The $32.9 million project will be the first complete reconstruction of Beach Drive in 25 years. It promises to deliver a new roadway after decades of deterioration, years of complaints about gaps and cracks in the road, and a trail that has become rough, root-laden and uneven.

Timing: Construction is set to start this week — most likely Thursday — and is expected to last about three years. It will be done in four segments, with each segment taking between six and eight months.

The first phase, which starts this week, covers the stretch between Rock Creek Parkway and Tilden Street, an area used by National Zoo traffic and many commuters that connects to Rock Creek Parkway.

The second phase will close the portion of the road between Tilden Street and Broad Branch Road and could start as early as next spring. After repairs on that section of road, crews will work in the area between Broad Branch and Joyce roads. They’ll then move to the final section, between Joyce Road and the Maryland border.

Non-vehicular access: Cyclists and pedestrians will be able to use Beach Drive during the rehabilitation project, although it will close at night. People will also still be able to run on the trail during the roadwork, and when the trail is being reconstructed, they can run on a protected space on the road, officials said.

National Zoo traffic: The National Zoo driveway and the Harvard Street ramp from Beach Drive will be closed during the first segment of the project. Zoo traffic will be able to enter and exit on Connecticut Avenue or Harvard Street NW.

Driving across Rock Creek Park: Traffic on Tilden Street will be able to get across Rock Creek Park, but there may be more delays in that area. If you plan to drive on the part of Beach Drive that will remain open, avoid driving all the way to Tilden, where the closures begin. The other east-west access point, a stretch between Porter Street and Piney Branch Parkway, will remain open for a portion of this phase but will close at some point.

Traffic-mitigation efforts: Besides encouraging commuters to find alternative routes and ways to get around, city transportation officials are taking measures to improve traffic flow in corridors including Connecticut Avenue and 16th Street NW. Officials said they are making minor adjustments to traffic signals’ timing and eliminating some stop signs on the southern end of the project. The D.C. Department of Transportation will deploy traffic-control officers to key intersections near the project.

For more information: The Park Service will have construction updates on the project’s website (go.nps.gov/beachdrive). Commuters are also urged to sign up for updates through Nixle, a free tool that allows information to be sent through text, email, social media and the Nixle mobile app. To receive alerts, text BEACHDRIVE to 888777. You can also check the project’s prerecorded phone line, 202-895-6232, for information on road closures.

Project highlights and tips

Project details: Beach Drive, which is narrow with curvy sections, will get a complete facelift. Crews will excavate the entire area and put in a new gravel base before laying new asphalt. All seven bridges will be rehabilitated and parking areas rebuilt. New traffic safety features will be added such as guardrails and centerline rumble strips to keep drivers from drifting into oncoming traffic. The work also includes improved storm drainage.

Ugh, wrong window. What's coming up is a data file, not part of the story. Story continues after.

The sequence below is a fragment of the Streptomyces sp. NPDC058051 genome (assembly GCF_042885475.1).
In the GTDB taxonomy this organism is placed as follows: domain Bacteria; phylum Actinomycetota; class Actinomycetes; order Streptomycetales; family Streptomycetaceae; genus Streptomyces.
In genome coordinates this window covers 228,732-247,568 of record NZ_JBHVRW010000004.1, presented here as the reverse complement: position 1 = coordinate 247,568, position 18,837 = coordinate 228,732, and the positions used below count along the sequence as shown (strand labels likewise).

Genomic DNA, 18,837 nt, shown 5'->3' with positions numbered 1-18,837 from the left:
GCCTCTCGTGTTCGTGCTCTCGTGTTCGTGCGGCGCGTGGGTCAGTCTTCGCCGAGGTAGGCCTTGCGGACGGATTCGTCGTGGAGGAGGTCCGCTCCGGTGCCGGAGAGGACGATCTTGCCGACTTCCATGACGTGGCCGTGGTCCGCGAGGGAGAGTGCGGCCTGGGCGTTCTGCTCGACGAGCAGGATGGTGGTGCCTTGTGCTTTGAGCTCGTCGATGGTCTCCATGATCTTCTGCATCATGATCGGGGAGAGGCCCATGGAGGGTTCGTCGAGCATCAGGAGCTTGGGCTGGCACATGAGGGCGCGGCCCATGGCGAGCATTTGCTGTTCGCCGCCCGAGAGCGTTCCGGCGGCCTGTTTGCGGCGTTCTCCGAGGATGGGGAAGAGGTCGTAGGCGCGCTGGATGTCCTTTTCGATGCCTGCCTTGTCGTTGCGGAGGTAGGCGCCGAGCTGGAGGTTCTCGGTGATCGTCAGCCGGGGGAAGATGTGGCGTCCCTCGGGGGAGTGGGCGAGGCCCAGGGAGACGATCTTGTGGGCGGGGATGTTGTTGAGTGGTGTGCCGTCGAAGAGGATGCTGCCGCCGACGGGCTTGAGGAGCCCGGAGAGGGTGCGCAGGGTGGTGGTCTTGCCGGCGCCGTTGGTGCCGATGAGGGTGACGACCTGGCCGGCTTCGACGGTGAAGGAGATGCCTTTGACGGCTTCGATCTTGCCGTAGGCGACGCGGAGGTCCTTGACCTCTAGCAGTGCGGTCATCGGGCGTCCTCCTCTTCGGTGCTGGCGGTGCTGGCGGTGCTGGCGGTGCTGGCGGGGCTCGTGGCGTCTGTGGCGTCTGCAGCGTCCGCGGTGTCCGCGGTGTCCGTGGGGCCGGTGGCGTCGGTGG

The adjacent trail, used for commuting and recreation by hundreds of cyclists, joggers and pedestrians, will be widened to 10 feet in some areas. There will be new trail construction between Porter Street and Piney Branch Parkway and a new crosswalk on Beach Drive at Blagden Avenue NW.

The $32.9-million project will be the first complete reconstruction of Beach Drive in 25 years. It promises to deliver a new roadway after decades of deterioration, and years of complaints about gaps and cracks in the road and a trail that has become rough, root-laden and uneven.

Timing: Construction is set to start this week — most likely Thursday — and is expected to last about three years. It will be done in four segments, with each segment taking between six and eight months.

The first phase, which starts this week, covers the stretch between Rock Creek Parkway and Tilden Street, an area used by National Zoo traffic and many commuters that connect to Rock Creek Parkway.

The second phase will close the portion of the road between Tilden Street and Broad Branch Road, and that work could begin as early as next spring. After repairs are completed on that section of road, crews will work in the area between Broad Branch and Joyce roads. After that, they will move to the final section, between Joyce Road and the Maryland border.

Non-vehicular access: Cyclists and pedestrians will be able to use Beach Drive during the construction, though the road will close at night. When work is being done on the roadway, people can run on the trail, and when the trail is being constructed they can run on a protected space on the roadway, officials said.

National Zoo traffic: The National Zoo driveway and Harvard Street ramp from Beach Drive will be closed during the first segment of the project. Zoo traffic will be able to enter and exit on Connecticut Avenue or Harvard Street NW.

Driving across Rock Creek Park: Traffic on Tilden Street N.W. will be able to get across Rock Creek Park, but there may be more delays in that area. If you choose to drive on the part of Beach Drive that will remain open, avoid driving all the way to Tilden, where the closures begin. The other east-west access point, a stretch between Porter Street and Piney Branch Parkway, will remain open for a portion of this phase, but will close at some point.

Traffic-mitigation efforts: Besides encouraging commuters to find alternate routes and modes of getting around, city transportation officials are taking measures to improve traffic flow in corridors such as Connecticut Avenue and 16th Street NW. Officials said they area making minor adjustments to traffic signal timing and are eliminating some stop signs on the southern end of the project. The District Department of Transportation will deploy traffic control officers to key intersections near the project.

More information: The Park Service will have construction updates on the project’s website (go.nps.gov/beachdrive). Commuters are also urged to sign up for updates through Nixle, a free tool that allows information through text, email, social media, and the Nixle mobile app. To receive alerts you can text BEACHDRIVE to 888777. You can also check the project’s prerecorded phone line, 202-895-6232, for road closure information.